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Tuesday, July 29, 2014 |  Madison, WI: 65.0° F  Overcast
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THEATER

Letters Home at Overture shows war's human face
Bill Massolia shares stories from soldiers abroad

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When Shakespeare spun his tales of real wars, he wrote about kings, princes and rogues and the complex shifting of allegiances between them. Today, war is no less common or brutal, but it is different. When Bill Massolia saw the HBO documentary Last Letters Home, he saw a different side of war, but one that was no less about classic Shakepearean concerns.

"These letters help define the good qualities any person or American would strive for," says Massolia. "Patriotism, community, courage."

Inspired by the HBO film, the artistic director of Chicago's Griffin Theatre spent six month poring through letters written by or to soldiers stationed in Iraq and Afghanistan. He found other sources in books and newspapers, as well as soldiers' Facebook and MySpace pages, and pieced together a play. Letters Home would eventually be nominated for a Joseph Jefferson Award for best new play. It comes to Madison this Tuesday for one performance at the Overture Center.

Since its original Chicago run last year, Griffin has been touring the production around the country. Massolia says the reactions have been considerably different, depending on when or where the piece has been performed.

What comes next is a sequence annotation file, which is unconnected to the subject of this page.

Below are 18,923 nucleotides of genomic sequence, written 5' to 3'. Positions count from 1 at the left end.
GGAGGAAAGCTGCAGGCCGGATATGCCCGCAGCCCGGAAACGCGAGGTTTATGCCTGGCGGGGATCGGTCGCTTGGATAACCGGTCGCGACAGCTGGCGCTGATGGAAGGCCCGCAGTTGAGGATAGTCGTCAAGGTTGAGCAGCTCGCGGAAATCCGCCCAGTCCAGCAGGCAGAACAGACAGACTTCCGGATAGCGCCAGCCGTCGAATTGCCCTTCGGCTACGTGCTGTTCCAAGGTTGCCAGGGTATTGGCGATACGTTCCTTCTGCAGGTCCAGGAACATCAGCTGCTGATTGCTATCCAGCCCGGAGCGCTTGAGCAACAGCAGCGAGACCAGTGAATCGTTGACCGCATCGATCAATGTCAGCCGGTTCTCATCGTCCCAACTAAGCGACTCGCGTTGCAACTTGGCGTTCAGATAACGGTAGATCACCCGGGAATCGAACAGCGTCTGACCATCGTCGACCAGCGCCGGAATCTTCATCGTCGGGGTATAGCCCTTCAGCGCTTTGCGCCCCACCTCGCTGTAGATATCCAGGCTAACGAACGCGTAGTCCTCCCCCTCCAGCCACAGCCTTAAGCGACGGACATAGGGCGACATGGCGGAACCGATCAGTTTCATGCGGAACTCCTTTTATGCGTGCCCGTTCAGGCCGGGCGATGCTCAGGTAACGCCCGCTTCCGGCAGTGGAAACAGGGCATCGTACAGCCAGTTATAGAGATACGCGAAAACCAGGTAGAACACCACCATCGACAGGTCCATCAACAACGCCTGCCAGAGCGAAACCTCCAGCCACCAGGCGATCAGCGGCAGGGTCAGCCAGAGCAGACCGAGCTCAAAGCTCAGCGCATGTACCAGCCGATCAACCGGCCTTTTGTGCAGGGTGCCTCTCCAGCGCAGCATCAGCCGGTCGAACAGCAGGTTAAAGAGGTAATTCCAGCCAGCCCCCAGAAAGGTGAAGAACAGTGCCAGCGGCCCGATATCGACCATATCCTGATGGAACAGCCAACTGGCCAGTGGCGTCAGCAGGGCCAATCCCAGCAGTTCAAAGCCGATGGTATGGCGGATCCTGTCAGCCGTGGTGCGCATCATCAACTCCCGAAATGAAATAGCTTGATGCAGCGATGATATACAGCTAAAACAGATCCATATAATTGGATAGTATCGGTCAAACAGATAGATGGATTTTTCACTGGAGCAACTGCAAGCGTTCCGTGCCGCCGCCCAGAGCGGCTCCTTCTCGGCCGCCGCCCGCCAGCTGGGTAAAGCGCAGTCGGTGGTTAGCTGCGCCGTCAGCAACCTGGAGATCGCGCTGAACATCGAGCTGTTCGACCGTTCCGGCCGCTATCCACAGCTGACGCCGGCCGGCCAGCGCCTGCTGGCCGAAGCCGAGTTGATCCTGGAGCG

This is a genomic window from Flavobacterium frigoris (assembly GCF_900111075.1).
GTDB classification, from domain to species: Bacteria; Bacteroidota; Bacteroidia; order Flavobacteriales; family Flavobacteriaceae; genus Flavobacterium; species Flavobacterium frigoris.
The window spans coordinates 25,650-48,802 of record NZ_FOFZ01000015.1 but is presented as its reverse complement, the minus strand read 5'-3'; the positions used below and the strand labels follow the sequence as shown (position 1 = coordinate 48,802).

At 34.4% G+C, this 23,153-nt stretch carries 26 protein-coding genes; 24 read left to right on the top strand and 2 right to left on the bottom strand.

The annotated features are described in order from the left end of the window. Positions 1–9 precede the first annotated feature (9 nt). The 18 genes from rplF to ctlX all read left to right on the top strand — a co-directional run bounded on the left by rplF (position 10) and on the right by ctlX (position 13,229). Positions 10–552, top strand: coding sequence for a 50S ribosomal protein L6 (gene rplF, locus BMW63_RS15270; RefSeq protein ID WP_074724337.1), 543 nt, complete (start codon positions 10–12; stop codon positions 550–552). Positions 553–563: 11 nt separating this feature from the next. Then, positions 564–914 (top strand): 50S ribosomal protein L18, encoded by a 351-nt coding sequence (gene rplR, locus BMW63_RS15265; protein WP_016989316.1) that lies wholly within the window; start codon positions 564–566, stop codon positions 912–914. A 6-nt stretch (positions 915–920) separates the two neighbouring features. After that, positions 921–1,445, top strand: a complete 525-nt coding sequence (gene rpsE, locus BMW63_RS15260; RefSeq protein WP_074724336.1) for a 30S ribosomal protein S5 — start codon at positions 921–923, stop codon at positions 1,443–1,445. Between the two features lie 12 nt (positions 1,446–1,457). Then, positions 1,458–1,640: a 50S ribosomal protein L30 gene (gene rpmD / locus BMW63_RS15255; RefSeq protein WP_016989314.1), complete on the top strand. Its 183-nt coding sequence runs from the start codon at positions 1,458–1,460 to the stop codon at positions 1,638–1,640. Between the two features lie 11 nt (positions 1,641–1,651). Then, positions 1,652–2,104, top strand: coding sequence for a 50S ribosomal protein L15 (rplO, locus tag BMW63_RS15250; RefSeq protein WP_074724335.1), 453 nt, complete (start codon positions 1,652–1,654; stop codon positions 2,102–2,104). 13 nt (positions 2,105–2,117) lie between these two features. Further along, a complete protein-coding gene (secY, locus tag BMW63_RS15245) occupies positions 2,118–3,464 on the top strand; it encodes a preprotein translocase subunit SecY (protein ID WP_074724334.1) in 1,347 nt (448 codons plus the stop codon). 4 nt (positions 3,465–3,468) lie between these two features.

"It depends a lot on what filter each audience member sees the play through," he explains. "Some people think it's a pro-war piece, others think it is an anti-war piece."

But Massolia wrote Letters Home without a political agenda in mind. Instead, he wanted to "put a human face" on the war. For him, it's a side of conflict that is rarely seen today, now that the armed forces recruit from specific sectors of society.

"Since we've shifted to an all-volunteer service," he explains, "ninety-five percent of America is not directly affected by the war. The direct cultural imprint of the war on most Americans is negligible. I just wanted to shine a light on the individual persons involved in this story."

Not surprisingly, the play inspires lively discussion (the theater holds post-performance talk-backs after every show). Last year, Massolia says, most of the audience had some military background or military connections, and seemed quite angry about the war. "It will be interesting to see what people are feeling today," he says.

Massolia is particularly interested in the reactions of high school students - those who have a particular stake in the war by virtue of their age. He got one vote of confidence from a student in Florida: "This is the first play we've gone to as a class that I didn't fall asleep at."

He laughs, "Kids are funny that way."

Soldier, traffic cop

Most Iraqis appear to live in either poverty or...how can I say it...even worse poverty. This is a situation we are trying to help. Despite their poverty, however, generosity and hospitality are strong characteristics of the Iraqi people. During a recent mission, a farmer brought out a pot of tea for myself and the soldiers in my vehicle, complete with saucers, tea cups, teaspoons and sugar. The roles that the American soldier must play here are numerous - diplomat, traffic cop, humanitarian assistant and warfighter.

- 2nd Lt. Leonard Cowherd III, U.S. Army, 22. From Letters Home

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